Caring for a Pet Requires Responsibility – and Love

Most people already know that I’m an animal lover. Sometimes I volunteer at my local animal shelter, even if it is only to play with the animals to exercise them out of their cages. It’s hard not to leave the shelter feeling guilty that I didn’t take one of them home with me, but I have acquired enough of them to keep me busy.

Many of the animals brought to shelters are strays, most likely without any vaccinations or “fixed” from breeding. A pet’s vaccination is almost as important as a child’s immunization. Since most shelters offer mandatory vaccinations and spay or neutering with the adoption fee, all a new owner needs to do is keep up with the yearly vaccinations.

Vaccinations/Spay and Neuter
Around the ages of 12-16 weeks, a cat or dog should start getting its mandatory series of vaccinations. Worming for dogs can start as early as two or four weeks old. Other vaccinations for cats and dogs that are not mandatory include Lyme disease, kennel cough, feline leukemia, and infectious peritonitis. The earliest to spay or neuter a pet is around four months old. There are many affordable shot and spay and neuter clinics available for pet owners that don’t want to pay for the full cost of a veterinarian’s office visit.

If deciding on a regular veterinarian, consider asking these questions: Is a labwork fee included in the visit? Is there an overnight stay? Ask what is included in the price. Most younger animals only need minimum labwork.

Feeding
Some veterinarians suggest using a name brand food for the first year of the animal’s life, because generic foods may have an imbalance of nutrients. Pickier pet owners may want to use organic foods. Many veterinarians now recommend reading the ingredients on the pet food labels, and if one of the first three ingredients is corn, stay away from it because like humans, animals have a difficult time digesting corn.

When weaning cats and dogs, use soft food and then gradually switch to hard food. Hard food decreases dental disease. Since dogs are more prone to dental diseases than cats, some owners like to get a weekly cleaning. Although most of us are guilty of giving little “treats”, constantly feeding your pet table scraps can be unhealthy because it’s not a balanced diet. Most of all, never feed chocolate to a dog, because it acts as a poison.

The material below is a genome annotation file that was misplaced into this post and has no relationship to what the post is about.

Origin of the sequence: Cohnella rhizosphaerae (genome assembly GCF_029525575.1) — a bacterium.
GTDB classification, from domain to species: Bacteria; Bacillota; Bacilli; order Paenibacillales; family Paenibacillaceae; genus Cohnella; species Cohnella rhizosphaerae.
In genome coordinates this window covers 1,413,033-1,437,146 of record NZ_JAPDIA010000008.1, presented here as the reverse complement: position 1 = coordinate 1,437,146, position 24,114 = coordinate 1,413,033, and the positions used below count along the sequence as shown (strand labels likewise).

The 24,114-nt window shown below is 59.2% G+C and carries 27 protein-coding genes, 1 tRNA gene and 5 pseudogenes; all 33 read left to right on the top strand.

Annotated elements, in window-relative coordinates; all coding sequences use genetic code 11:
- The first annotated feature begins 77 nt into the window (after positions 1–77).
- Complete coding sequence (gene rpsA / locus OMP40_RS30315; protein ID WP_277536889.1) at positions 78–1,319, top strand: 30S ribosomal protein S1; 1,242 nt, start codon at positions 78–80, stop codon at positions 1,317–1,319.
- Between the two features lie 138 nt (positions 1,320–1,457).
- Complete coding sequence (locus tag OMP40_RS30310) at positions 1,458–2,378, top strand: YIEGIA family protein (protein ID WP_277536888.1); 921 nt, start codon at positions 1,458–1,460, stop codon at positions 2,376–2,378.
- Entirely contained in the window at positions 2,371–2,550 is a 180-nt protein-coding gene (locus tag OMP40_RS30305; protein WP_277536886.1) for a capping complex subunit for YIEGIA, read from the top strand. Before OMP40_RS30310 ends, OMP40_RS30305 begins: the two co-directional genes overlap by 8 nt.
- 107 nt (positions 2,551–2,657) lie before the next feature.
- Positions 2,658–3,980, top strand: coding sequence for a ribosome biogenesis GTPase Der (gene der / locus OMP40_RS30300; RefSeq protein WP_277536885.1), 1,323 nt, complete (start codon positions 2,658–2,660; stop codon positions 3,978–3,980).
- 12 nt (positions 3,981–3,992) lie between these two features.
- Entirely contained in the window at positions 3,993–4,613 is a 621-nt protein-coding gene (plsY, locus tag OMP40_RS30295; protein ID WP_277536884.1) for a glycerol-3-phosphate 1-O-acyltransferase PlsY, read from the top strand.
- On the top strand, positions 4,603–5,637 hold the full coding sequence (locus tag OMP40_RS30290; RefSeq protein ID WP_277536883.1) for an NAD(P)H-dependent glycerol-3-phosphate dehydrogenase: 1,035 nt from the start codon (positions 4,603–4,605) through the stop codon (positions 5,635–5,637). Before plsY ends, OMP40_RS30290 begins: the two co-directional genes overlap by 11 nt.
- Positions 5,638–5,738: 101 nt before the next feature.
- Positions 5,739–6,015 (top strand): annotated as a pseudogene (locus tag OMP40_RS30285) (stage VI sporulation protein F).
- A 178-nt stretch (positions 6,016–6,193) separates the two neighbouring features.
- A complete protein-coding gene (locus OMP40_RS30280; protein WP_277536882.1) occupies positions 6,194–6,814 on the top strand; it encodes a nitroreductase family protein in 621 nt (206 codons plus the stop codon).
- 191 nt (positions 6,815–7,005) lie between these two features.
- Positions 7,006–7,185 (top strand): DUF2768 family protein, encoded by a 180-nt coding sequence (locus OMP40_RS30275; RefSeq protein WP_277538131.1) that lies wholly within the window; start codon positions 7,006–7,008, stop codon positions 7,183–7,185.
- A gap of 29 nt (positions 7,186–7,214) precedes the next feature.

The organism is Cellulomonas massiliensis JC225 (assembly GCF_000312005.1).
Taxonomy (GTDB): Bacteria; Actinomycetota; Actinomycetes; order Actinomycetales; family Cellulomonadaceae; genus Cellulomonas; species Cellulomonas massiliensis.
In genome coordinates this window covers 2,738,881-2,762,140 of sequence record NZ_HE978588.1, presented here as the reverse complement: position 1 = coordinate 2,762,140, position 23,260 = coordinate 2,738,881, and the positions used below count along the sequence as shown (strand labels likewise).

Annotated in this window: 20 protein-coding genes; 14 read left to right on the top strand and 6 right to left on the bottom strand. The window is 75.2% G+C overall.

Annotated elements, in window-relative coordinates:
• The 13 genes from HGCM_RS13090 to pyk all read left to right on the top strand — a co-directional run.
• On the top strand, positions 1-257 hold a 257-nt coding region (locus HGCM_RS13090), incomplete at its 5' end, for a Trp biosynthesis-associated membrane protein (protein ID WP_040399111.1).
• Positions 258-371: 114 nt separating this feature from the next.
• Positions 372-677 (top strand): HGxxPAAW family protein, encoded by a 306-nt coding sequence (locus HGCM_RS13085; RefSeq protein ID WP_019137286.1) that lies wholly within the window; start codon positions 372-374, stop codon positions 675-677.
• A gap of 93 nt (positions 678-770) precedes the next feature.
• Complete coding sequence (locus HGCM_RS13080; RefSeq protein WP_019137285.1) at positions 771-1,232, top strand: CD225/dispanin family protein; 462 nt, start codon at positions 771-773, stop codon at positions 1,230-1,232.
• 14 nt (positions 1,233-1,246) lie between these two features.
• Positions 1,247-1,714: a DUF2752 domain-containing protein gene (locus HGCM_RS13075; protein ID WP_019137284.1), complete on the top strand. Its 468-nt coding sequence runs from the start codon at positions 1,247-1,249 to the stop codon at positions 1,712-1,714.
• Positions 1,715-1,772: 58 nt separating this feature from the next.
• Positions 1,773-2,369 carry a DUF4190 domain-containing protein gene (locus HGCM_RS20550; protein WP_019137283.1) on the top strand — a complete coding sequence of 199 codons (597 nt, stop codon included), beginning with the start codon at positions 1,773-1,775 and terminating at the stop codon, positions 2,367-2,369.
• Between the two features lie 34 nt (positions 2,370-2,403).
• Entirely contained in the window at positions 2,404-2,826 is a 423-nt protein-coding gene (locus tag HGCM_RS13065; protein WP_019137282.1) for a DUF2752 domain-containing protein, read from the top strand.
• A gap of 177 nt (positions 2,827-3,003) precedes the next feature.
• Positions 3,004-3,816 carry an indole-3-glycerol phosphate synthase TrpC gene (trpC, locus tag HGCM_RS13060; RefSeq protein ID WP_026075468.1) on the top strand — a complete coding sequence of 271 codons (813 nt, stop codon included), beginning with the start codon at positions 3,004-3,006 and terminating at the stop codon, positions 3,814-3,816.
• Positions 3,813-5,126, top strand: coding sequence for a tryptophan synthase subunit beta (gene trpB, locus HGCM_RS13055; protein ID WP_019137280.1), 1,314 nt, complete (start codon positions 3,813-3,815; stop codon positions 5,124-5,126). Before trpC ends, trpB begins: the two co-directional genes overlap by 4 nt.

Bathing
If your animal does not have a flea problem, do not bathe it in flea dip. Instead, use baby shampoo or other pet-qualified shampoo, and try to keep its ears dry to avoid infections. (I like to use Mane N Tail shampoo and conditioner on my dog.) Always use lukewarm water and keep them warm after a bath. Cleaning their bedding is also important.

Loving
Just like humans, animals need love in order to live happily. Dogs can protect us; cats can comfort us. Animals can be some of the best friends we will ever have. Taking care of them as they will us can help keep them around longer.

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One thought on “Caring for a Pet Requires Responsibility – and Love

  1. My dog, Mickey, is my buddy. He is 15 years young and still runs around like a little puppy most of the time. He is still relatively young and healthy due to my love and caring. I feed him good food; no junk food. His treats are apples, carrots, sweet potatoes…all raw, of course. Animals are a gift. They are to be cherished and loved. Thank you for caring.

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